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Expat wanderer

Prayer Reshapes Your Brain

This is a very small excerpt from a much longer article I found on National Public Radio News, a special series on The Science of Spirituality. This article (you can read it all by clicking on the blue type, above) talks about measuring brain activity while a person is praying, how the brain changes. Fascinating stuff.

A Sense Of Oneness With The Universe

Newberg did that with Michael Baime. Baime is a doctor at the University of Pennsylvania and a Tibetan Buddhist who has meditated at least an hour a day for the past 40 years. During a peak meditative experience, Baime says, he feels oneness with the universe, and time slips away.

“It’s as if the present moment expands to fill all of eternity,” he explains, “that there has never been anything but this eternal now.”

When Baime meditated in Newberg’s brain scanner, his brain mirrored those feelings. As expected, his frontal lobes lit up on the screen: Meditation is sheer concentration, after all. But what fascinated Newberg was that Baime’s parietal lobes went dark.

“This is an area that normally takes our sensory information, tries to create for us a sense of ourselves and orient that self in the world,” he explains. “When people lose their sense of self, feel a sense of oneness, a blurring of the boundary between self and other, we have found decreases in activity in that area.”

Newberg found that result not only with Baime, but also with other monks he scanned. It was the same when he imaged the brains of Franciscan nuns praying and Sikhs chanting. They all felt the same oneness with the universe. When it comes to the brain, Newberg says, spiritual experience is spiritual experience.

“There is no Christian, there is no Jewish, there is no Muslim, it’s just all one,” Newberg says.

May 23, 2009 Posted by | Adventure, Community, Cross Cultural, Interconnected, News, Spiritual | 3 Comments

The Richest Man in Town

This is from AOL’s WalletPop, their how to manage money series.

As I read through this very American tale of building wealth, I wonder . . . how does this apply cross-culturally? Do you think the richest men in the Gulf follow these guidelines? The richest in the EU? The richest Asians? Indians?

Review: The Richest Man In Town by W. Randall Jones
Tom Barlow
May 20th 2009 at 7:30PM
Filed under: Wealth

Some people dream of getting rich. Instead of dreaming, W. Randall Jones, author of The Richest Man In Town, set out to talk to the richest person in each of the 100 U.S. towns he visited for his study to see what commonalities he could find. From these interviews he found 12 attributes that ran rich within these mostly self-made magnates. Apparently, while God could get by with 10 commandments, the rich need a dozen; thus the subtitle, The Twelve Commandments of Wealth.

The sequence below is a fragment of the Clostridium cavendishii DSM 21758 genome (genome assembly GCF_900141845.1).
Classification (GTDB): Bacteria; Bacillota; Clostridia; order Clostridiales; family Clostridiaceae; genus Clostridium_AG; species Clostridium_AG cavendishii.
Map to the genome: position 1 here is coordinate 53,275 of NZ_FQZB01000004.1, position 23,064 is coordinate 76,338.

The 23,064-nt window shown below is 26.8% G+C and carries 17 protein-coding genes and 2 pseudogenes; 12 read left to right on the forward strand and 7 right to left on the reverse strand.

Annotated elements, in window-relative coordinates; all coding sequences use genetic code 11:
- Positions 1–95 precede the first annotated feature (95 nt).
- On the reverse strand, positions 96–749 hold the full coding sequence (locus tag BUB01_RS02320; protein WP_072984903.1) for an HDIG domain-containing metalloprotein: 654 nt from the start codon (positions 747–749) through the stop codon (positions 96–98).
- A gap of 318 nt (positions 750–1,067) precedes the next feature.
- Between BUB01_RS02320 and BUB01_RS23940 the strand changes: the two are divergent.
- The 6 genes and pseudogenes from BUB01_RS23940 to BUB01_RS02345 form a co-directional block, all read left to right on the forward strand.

Let’s get those 12 on the table first (I paraphrase)-
Don’t seek money for money’s sake
Find your perfect niche
Be your own boss
Get addicted to ambition
Be early
Execute or get executed
Fail so you can succeed
Location doesn’t matter
Don’t compromise your morals
Embrace selling
Learn from the best and the worst
Never retire
I have the last one nailed.

Book after book about wealth and entrepenuership seem to boil down to these same points, usually derived from the same inductive reasoning that seems to underlie this book; watch what rich people do, then figure out the principles behind their success. What is missing, imho is the study of failed businesspeople. I often wonder if, for every multimillionaire that followed these commandments, there might not be a hundred who followed them yet failed. Everyone talks to the winners, but until you study the losers, it’s hard to know which commandments are the important ones.

Although the “secrets of the millionaires” genre is well mined, Jones does a particularly deft job of weaving the stories of a hundred people within the commandments structure. His many years of experience as a writer and founder of Wealth magazine are evident in the book’s engaging storytelling and brisk pacing. Many writers of similar books have taken the easier person-by-person approach,
which gives the reader more of the personality of the people interviewed but obscures the insights that the readers seek. Kudos to Jones for taking the hard road.

He also manages to land some very colorful subjects to interview, such as Hartley Peavey of Meridian, Miss. who told him “I believe that life is a test to see how much BS you can take.” Ron Rice of Daytona Beach was fired from six teaching jobs in eight years. Phil Ruffin of Wichita wants his tombstone to read, “This is his last real estate deal.”

For readers who are curious about how the richest man (Jones is apologetic about the use of the word man, but sadly, the richest person in most towns is one) in town came by his fortune, this book may well be best in class. And these commandments leave you free to covet all you want.

May 23, 2009 Posted by | Books, Cultural, Financial Issues, NonFiction, Social Issues | Leave a comment

   

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